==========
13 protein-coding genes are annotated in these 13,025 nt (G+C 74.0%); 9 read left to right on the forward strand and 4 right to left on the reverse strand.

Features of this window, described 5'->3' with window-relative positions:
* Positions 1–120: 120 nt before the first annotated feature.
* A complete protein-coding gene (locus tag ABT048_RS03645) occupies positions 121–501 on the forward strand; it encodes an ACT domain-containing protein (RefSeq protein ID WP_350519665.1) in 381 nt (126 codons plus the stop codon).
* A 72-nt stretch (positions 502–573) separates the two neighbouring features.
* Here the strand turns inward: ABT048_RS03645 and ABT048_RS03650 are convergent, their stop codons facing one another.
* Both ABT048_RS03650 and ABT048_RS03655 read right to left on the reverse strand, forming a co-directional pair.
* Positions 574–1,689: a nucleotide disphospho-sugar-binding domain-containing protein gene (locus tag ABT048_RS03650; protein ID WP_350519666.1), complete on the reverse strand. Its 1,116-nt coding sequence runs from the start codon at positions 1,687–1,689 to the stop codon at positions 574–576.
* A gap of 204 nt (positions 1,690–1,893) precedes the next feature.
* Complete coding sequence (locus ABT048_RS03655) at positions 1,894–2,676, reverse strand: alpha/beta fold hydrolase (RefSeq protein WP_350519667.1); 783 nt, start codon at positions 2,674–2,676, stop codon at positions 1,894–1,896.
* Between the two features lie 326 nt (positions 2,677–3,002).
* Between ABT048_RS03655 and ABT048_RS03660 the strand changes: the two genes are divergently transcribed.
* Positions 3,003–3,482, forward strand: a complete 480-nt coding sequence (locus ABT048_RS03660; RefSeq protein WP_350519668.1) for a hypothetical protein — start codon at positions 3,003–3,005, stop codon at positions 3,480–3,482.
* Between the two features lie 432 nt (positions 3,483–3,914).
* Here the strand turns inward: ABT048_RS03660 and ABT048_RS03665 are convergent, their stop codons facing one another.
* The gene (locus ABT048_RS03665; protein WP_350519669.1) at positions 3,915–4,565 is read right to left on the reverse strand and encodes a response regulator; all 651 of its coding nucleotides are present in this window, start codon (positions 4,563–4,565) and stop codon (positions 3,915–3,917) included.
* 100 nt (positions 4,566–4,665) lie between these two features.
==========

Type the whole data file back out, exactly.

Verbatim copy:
13 protein-coding genes are annotated in these 13,025 nt (G+C 74.0%); 9 read left to right on the forward strand and 4 right to left on the reverse strand.

Features of this window, described 5'->3' with window-relative positions:
* Positions 1–120: 120 nt before the first annotated feature.
* A complete protein-coding gene (locus tag ABT048_RS03645) occupies positions 121–501 on the forward strand; it encodes an ACT domain-containing protein (RefSeq protein ID WP_350519665.1) in 381 nt (126 codons plus the stop codon).
* A 72-nt stretch (positions 502–573) separates the two neighbouring features.
* Here the strand turns inward: ABT048_RS03645 and ABT048_RS03650 are convergent, their stop codons facing one another.
* Both ABT048_RS03650 and ABT048_RS03655 read right to left on the reverse strand, forming a co-directional pair.
* Positions 574–1,689: a nucleotide disphospho-sugar-binding domain-containing protein gene (locus tag ABT048_RS03650; protein ID WP_350519666.1), complete on the reverse strand. Its 1,116-nt coding sequence runs from the start codon at positions 1,687–1,689 to the stop codon at positions 574–576.
* A gap of 204 nt (positions 1,690–1,893) precedes the next feature.
* Complete coding sequence (locus ABT048_RS03655) at positions 1,894–2,676, reverse strand: alpha/beta fold hydrolase (RefSeq protein WP_350519667.1); 783 nt, start codon at positions 2,674–2,676, stop codon at positions 1,894–1,896.
* Between the two features lie 326 nt (positions 2,677–3,002).
* Between ABT048_RS03655 and ABT048_RS03660 the strand changes: the two genes are divergently transcribed.
* Positions 3,003–3,482, forward strand: a complete 480-nt coding sequence (locus ABT048_RS03660; RefSeq protein WP_350519668.1) for a hypothetical protein — start codon at positions 3,003–3,005, stop codon at positions 3,480–3,482.
* Between the two features lie 432 nt (positions 3,483–3,914).
* Here the strand turns inward: ABT048_RS03660 and ABT048_RS03665 are convergent, their stop codons facing one another.
* The gene (locus ABT048_RS03665; protein WP_350519669.1) at positions 3,915–4,565 is read right to left on the reverse strand and encodes a response regulator; all 651 of its coding nucleotides are present in this window, start codon (positions 4,563–4,565) and stop codon (positions 3,915–3,917) included.
* 100 nt (positions 4,566–4,665) lie between these two features.